Since 1978, the distinction between the legislature and the executive has not merely been blurred, but has virtually ceased to exist. When nearly every member of the government parliamentary group is appointed to executive office, and members of the opposition who cross the floor are similarly rewarded, parliament is reduced to a token assembly capable only of validating government decrees. Self-interest becomes an overriding consideration, and parliamentary life is equated to employment which one cannot afford to lose. Parliament should represent the people, make laws, and hold the government to account. To perform these tasks, members should be elected from geographical constituencies as they were until 1977. They should be relieved of executive duties; and instead required to monitor, through select committees, the performance of the different ministries. In a second chamber, representation through functional constituencies may provide the unique expertise that the first chamber may not posse
A non-parliamentary Executive
It is an indisputable fact that, with very few easily recognizable exceptions, cabinet ministers of the present and past governments have possessed neither the intellectual capacity nor the experience and integrity, to handle the great affairs of state. To how many of them will you entrust responsibility for your own personal affairs? The proliferation of ministries in order to extend the field of patronage has reduced government to such a state that, were it a corporate body, it would have succumbed to bankruptcy or been driven to dissolution. In an age when most governments across the continents consist of technocrats who are experts in their respective fields, individuals who can confidently communicate with their counterparts abroad on an equal footing, should we too not draw our ministers from among the best and the brightest in the professional world? They should sit in parliament, steer legislation, and be accountable to it, but without a vote. The single exception will be the Prime Minister who, as head of government, should be an elected member of parliament who commands its confidence.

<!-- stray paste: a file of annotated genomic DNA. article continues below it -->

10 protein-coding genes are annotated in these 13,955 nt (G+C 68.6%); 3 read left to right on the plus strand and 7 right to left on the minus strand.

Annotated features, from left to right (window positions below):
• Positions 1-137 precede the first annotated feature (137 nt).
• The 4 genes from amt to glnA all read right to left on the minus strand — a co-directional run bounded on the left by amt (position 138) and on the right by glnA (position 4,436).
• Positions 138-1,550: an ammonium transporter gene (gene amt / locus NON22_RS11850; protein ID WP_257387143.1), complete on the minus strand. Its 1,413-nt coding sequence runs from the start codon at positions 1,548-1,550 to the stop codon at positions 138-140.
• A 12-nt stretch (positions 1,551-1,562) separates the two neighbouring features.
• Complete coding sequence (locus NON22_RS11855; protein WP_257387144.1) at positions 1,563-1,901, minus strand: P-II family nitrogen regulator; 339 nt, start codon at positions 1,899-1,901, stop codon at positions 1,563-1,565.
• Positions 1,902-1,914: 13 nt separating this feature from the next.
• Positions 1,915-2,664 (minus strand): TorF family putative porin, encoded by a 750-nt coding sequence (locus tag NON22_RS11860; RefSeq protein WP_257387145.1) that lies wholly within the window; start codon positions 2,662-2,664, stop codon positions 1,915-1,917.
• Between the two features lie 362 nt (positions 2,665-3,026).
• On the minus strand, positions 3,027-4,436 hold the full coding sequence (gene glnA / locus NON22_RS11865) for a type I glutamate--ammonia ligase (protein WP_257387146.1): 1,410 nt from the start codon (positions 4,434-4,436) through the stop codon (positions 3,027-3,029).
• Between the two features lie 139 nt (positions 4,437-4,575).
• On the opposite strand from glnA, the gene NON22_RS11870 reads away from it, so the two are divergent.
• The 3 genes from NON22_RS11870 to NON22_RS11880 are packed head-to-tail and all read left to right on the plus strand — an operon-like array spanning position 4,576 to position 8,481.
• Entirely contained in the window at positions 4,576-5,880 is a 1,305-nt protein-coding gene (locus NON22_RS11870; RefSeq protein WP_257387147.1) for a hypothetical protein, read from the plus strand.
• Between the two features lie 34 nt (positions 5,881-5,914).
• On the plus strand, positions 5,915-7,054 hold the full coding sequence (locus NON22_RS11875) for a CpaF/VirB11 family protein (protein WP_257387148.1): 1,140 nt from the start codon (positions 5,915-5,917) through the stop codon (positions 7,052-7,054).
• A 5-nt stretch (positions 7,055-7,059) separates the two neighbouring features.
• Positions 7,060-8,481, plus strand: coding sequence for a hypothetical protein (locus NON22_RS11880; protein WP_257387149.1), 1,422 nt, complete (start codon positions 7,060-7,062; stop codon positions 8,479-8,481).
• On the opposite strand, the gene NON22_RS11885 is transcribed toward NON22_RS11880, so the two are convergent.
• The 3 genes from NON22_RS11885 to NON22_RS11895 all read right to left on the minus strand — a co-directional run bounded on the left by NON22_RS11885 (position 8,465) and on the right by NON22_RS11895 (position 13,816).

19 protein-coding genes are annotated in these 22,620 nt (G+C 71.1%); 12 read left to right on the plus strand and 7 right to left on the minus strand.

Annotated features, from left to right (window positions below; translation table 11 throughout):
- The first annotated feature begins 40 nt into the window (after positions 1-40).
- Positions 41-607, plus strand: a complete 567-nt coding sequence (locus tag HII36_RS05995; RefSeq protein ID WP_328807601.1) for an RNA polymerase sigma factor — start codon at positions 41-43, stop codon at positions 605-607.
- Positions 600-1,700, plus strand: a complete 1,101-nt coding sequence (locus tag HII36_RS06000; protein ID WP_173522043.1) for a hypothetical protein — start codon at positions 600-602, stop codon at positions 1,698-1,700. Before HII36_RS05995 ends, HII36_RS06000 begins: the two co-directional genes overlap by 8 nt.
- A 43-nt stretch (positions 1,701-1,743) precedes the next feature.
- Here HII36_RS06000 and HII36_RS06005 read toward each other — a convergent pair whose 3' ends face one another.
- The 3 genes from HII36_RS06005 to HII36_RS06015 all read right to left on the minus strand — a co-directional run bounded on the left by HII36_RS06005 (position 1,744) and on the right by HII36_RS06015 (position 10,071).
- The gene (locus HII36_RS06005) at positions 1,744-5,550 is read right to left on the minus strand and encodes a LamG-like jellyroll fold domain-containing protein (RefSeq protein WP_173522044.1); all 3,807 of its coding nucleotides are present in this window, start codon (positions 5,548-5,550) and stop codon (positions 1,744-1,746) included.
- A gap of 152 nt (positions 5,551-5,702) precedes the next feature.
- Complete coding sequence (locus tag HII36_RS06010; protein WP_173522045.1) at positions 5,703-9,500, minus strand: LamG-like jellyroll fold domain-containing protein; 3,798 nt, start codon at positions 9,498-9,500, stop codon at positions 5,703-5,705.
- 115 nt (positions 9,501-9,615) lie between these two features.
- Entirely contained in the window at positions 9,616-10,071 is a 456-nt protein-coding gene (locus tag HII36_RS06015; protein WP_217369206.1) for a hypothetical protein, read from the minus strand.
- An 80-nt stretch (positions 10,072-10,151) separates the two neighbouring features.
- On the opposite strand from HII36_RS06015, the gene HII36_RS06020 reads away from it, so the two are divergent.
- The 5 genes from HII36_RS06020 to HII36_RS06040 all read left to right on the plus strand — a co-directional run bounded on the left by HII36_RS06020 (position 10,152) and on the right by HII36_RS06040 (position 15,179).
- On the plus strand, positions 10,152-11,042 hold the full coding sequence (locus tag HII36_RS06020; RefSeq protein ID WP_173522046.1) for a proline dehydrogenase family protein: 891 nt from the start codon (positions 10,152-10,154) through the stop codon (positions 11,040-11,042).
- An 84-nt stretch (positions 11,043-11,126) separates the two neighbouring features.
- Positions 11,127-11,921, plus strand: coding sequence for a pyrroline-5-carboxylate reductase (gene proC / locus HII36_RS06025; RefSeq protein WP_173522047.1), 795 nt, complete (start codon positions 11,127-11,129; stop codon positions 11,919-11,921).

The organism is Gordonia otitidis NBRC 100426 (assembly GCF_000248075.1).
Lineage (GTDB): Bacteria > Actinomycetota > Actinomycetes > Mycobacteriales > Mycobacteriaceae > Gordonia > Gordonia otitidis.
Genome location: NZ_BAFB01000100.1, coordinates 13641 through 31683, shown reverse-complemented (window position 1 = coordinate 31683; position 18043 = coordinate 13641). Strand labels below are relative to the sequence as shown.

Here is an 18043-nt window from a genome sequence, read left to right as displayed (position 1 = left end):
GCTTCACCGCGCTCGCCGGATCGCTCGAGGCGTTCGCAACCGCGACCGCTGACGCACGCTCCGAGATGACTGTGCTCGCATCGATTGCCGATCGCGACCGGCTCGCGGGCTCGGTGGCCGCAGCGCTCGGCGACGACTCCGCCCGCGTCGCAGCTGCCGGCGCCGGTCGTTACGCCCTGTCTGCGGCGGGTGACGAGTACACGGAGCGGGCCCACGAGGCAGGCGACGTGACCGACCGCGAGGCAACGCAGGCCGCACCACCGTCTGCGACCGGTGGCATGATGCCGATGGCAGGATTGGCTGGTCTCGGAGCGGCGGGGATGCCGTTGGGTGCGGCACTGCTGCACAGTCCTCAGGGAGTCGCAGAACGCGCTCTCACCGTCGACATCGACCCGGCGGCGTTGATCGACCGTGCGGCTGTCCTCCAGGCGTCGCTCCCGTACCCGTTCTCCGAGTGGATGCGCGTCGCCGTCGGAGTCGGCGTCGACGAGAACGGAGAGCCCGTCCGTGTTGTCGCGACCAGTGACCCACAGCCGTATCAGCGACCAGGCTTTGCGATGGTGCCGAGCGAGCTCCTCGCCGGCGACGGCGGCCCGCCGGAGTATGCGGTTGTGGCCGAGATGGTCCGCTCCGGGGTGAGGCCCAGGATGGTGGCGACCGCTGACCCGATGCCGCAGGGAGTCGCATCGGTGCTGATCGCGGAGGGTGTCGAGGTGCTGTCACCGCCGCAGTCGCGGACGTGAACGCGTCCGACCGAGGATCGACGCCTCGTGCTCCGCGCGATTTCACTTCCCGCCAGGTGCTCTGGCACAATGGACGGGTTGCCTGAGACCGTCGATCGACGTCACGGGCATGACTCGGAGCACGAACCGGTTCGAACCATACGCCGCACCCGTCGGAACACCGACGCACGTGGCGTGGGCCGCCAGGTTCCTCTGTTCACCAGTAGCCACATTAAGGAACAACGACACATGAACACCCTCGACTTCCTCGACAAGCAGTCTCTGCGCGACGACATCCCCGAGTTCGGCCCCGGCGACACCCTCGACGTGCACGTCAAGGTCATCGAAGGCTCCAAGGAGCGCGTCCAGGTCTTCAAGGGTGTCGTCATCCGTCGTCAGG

A Constitutional Court
No constitutional provisions can restore integrity in our judiciary. Perhaps the implementation of the internationally recognized code of judicial conduct, which Sri Lanka has chosen to ignore, may restore some credibility to the institution. Meanwhile, it would help if a new Constitutional Court is created, at the apex of the judicial hierarchy, to exercise the fundamental rights and constitutional jurisdictions, including the judicial review of legislation. It will enable the regular existing courts, including the Supreme Court, to focus on disposing the enormous backlogs in civil and criminal cases that have developed over the years, especially with our judges having to also service the military dictatorship of Fiji.
Judicial Review of Legislation
It is particularly important that the judicial review of legislation be restored. It is when a law is being applied that its negative impact on a fundamental right becomes evident; not when a Bill is examined in the abstract, as is the present system. Also, the meaning and content of fundamental rights do not remain frozen in time. For example, the right to life, which was originally thought to prohibit only the arbitrary deprivation of life, has over the years been interpreted to include the right to food and the right to livelihood, and protection from the illicit dumping of toxic and dangerous substances and waste, access to medical services and the protection of the unborn child. Or the concept of torture, which now includes minimum or mandatory sentences, and corporal punishment in schools. These are contemporary definitions of constitutional provisions which judges and lawyers may not recognize at any given time when a particular bill is examined in the abstract.
The Public Service
The civil service in this country was once the pride of Asia. I have ambivalent thoughts on whether its abolition and replacement with the Administrative Service in the 1960s was a progressive measure or not. When I was appointed a permanent secretary in 1970, my colleagues included M Rajendra, C.A. Cooray, Arthur Ratnavale, Mahinda Silva, J.B. Kelegama, P.B. Karandewela, James Lanerolle, Nissanka Wijeratne, A.E. Gogerly Moragoda and Baku Mahadeva. They were men of knowledge, experience and integrity. The standards they and their predecessors set and observed are now distant memories.